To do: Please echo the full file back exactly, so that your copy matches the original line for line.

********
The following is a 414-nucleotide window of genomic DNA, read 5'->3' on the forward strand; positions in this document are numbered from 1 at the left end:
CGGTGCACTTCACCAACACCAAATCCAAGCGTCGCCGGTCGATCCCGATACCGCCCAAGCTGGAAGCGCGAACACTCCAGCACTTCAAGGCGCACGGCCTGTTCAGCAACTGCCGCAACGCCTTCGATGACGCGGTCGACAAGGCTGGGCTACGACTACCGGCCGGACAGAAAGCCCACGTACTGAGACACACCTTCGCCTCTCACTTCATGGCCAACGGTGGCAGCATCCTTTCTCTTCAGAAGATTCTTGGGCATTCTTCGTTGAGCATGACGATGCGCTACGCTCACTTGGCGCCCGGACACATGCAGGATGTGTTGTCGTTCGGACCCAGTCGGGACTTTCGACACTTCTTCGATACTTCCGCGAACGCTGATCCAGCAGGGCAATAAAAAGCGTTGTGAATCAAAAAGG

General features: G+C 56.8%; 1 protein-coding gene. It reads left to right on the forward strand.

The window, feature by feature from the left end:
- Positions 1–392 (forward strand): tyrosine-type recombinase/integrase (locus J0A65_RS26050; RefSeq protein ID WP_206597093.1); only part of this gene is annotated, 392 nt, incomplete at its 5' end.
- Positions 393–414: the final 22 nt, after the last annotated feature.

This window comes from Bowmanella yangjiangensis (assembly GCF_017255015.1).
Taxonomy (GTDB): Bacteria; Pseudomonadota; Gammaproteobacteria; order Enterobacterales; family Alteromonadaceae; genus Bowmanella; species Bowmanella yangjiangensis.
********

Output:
The following is a 414-nucleotide window of genomic DNA, read 5'->3' on the forward strand; positions in this document are numbered from 1 at the left end:
CGGTGCACTTCACCAACACCAAATCCAAGCGTCGCCGGTCGATCCCGATACCGCCCAAGCTGGAAGCGCGAACACTCCAGCACTTCAAGGCGCACGGCCTGTTCAGCAACTGCCGCAACGCCTTCGATGACGCGGTCGACAAGGCTGGGCTACGACTACCGGCCGGACAGAAAGCCCACGTACTGAGACACACCTTCGCCTCTCACTTCATGGCCAACGGTGGCAGCATCCTTTCTCTTCAGAAGATTCTTGGGCATTCTTCGTTGAGCATGACGATGCGCTACGCTCACTTGGCGCCCGGACACATGCAGGATGTGTTGTCGTTCGGACCCAGTCGGGACTTTCGACACTTCTTCGATACTTCCGCGAACGCTGATCCAGCAGGGCAATAAAAAGCGTTGTGAATCAAAAAGG

General features: G+C 56.8%; 1 protein-coding gene. It reads left to right on the forward strand.

The window, feature by feature from the left end:
- Positions 1–392 (forward strand): tyrosine-type recombinase/integrase (locus J0A65_RS26050; RefSeq protein ID WP_206597093.1); only part of this gene is annotated, 392 nt, incomplete at its 5' end.
- Positions 393–414: the final 22 nt, after the last annotated feature.

This window comes from Bowmanella yangjiangensis (assembly GCF_017255015.1).
Taxonomy (GTDB): Bacteria; Pseudomonadota; Gammaproteobacteria; order Enterobacterales; family Alteromonadaceae; genus Bowmanella; species Bowmanella yangjiangensis.